Thursday, July 02, 2020

Of Moons And Lunacy

The Moon

Following the excellent, recent advice of Tim Eisele*, I shot the moon last night. Well, actually, I shot it many times, but with my new Nikon D3500 Artillery Piece and it's 300mm telephoto lens.

Almost all of the photos came out horribly.

The problem is my inability to focus. No, not my penchant for Pachinko posting here, where topics bounce all over the place, but my old eyes' inability to focus on much of anything without glasses. Taking his tip on manual focus with insect shots where he blasts away while changing the focal length, I did the same trick, blasting away while making small adjustments to the camera lens.

I managed to get one semi-decent shot, but it was at the beginning of the sequence, indicating that I needed to overshoot the focus on both sides of the adjustments. I left the photo rather large, so I think it's worth a click.

My goal with this photography is to get myself educated before I go out to the desert to take some more Milky Way photos. I'm learning, slowly.


I have to admit to a certain amount of pleasure watching the blue civil war evolve. We've gone from Jefferson Davis and Robert E. Lee to Thomas Jefferson, George Washington and Christopher Columbus to General Ulysses S. Grant to Abraham Lincoln and now ... to elk.

Yes, elk.

Somewhere up in Heaven, Jefferson Davis is giving Abraham Lincoln a wry grin and shrugging his shoulders, saying, "Dude, you might as well have let us be." And yes, Jeff is in Heaven. If you don't think so, you're a racist. After all, Barack Obama said sin was being out of alignment with one's values and old Jeff might have been a lot of things, but he wasn't out of alignment with his values.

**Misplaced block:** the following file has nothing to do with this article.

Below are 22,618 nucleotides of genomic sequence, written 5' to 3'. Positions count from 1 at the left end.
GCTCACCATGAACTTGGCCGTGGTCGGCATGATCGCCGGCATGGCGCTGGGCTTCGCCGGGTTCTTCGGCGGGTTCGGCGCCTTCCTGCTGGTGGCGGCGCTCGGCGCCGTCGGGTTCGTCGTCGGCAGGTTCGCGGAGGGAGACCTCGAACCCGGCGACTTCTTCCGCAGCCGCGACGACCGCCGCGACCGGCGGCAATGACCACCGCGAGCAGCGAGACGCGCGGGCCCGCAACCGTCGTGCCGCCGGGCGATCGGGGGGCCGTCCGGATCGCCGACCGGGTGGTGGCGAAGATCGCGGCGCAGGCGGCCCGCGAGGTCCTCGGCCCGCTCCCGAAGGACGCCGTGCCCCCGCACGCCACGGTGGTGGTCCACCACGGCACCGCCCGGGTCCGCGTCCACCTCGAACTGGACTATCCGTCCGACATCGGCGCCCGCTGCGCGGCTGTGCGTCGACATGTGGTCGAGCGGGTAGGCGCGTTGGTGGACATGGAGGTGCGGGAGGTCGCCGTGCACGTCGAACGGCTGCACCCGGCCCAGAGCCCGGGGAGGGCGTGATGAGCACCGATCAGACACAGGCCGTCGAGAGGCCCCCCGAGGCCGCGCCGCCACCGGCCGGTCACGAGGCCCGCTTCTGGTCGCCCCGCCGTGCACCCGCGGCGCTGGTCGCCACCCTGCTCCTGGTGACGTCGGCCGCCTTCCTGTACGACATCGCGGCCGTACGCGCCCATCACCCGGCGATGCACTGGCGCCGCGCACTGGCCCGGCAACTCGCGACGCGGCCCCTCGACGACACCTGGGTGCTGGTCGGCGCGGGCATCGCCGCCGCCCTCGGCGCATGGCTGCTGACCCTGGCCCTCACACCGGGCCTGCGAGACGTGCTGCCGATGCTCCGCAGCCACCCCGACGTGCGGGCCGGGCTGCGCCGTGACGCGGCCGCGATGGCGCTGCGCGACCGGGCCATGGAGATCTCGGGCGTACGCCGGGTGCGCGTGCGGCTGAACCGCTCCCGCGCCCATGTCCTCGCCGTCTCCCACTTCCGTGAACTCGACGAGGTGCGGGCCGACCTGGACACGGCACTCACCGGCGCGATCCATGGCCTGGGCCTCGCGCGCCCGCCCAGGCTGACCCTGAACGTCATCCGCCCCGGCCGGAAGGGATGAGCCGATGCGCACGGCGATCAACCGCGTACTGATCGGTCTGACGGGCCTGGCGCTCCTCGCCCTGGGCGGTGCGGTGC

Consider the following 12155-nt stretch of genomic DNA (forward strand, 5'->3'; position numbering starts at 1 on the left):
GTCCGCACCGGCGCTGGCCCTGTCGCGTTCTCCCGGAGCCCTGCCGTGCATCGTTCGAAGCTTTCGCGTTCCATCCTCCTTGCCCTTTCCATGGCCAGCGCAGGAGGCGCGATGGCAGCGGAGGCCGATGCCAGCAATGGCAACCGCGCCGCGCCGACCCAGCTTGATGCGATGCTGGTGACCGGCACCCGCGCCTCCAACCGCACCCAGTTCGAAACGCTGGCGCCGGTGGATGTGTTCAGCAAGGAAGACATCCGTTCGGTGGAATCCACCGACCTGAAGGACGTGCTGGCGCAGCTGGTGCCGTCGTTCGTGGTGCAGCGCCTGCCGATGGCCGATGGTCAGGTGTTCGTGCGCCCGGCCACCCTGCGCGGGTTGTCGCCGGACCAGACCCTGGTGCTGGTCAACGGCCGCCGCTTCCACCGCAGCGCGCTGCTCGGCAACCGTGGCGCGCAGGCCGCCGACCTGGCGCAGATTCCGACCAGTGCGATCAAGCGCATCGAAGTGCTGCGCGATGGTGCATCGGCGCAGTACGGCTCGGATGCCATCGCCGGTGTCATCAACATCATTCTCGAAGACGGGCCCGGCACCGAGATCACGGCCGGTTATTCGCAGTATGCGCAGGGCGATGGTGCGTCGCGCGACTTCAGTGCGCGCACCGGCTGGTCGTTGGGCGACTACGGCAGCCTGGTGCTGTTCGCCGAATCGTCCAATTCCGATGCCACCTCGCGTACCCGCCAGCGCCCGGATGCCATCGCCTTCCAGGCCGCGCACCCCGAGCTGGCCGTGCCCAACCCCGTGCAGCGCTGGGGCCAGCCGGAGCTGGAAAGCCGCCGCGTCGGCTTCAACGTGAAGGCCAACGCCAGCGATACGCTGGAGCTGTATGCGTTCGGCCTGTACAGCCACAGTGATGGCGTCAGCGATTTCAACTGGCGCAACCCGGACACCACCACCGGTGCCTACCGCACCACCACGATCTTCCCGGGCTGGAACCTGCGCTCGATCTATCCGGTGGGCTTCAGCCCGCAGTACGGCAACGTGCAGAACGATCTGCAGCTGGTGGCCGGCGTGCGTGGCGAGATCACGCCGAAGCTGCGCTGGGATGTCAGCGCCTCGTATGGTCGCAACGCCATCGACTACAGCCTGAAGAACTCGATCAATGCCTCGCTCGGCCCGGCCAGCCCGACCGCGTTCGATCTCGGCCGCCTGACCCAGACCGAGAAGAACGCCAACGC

I thought the Lincoln statue removal was the craziest thing, but now the official Democratic Party Twitter account and the NYT are taking stands against Mount Rushmore. Wow. Can it get worse?

Yes. Elk. Because elk.

Maybe the elk was racist. Maybe the elk held slaves. Maybe the elk wasn't sufficiently pro-black. Who knows? Who cares? This has become so deliciously surreal that you almost don't care what they destroy next.

* - When isn't his advice excellent?


tim eisele said...

Yep, that's the moon, all right.

One weird thing I've noticed is that, when I look at the moon with my naked eyes, I can see the "Man in the Moon" pretty easily. I see him looking at something over my left shoulder with a horrified expression. But, in photographs, I can't see him unless I shrink it way down and make it blurry. I guess excessive details just distract from the overall impression.

It's been a while since I've done moon photography (and that was mostly back in the film camera days), but when I did, the big blurring problem was that if you don't track it, the image smears over surprisingly short times, and it gets worse as the magnification goes up. I used to have to use 3200ASA black and white film in order to get a fast enough shutter speed to keep the motion blur down, and "Sky and Telescope" used to constantly have articles about "hypering" your film to get the exposure times down even further. You've probably noticed that if you get your telephoto all lined up on the moon, it slides out of your field of view quite quickly. In your picture, there is some rainbowing near the terminator that looks like it might be from motion blur. I think you are also getting washout from the sensor oversaturating on the bright regions, because your camera is trying to set the exposure based on the overall brightness of the field and not just on the brightness of the moon. Maybe you could also try bracketing with shorter exposure times?

K T Cat said...

You make a good point about the motion of the moon. I'll try a faster shutter. After all, the only thing I need is some amount of contrast in the pixels and then I can use Photoshop to make it pop.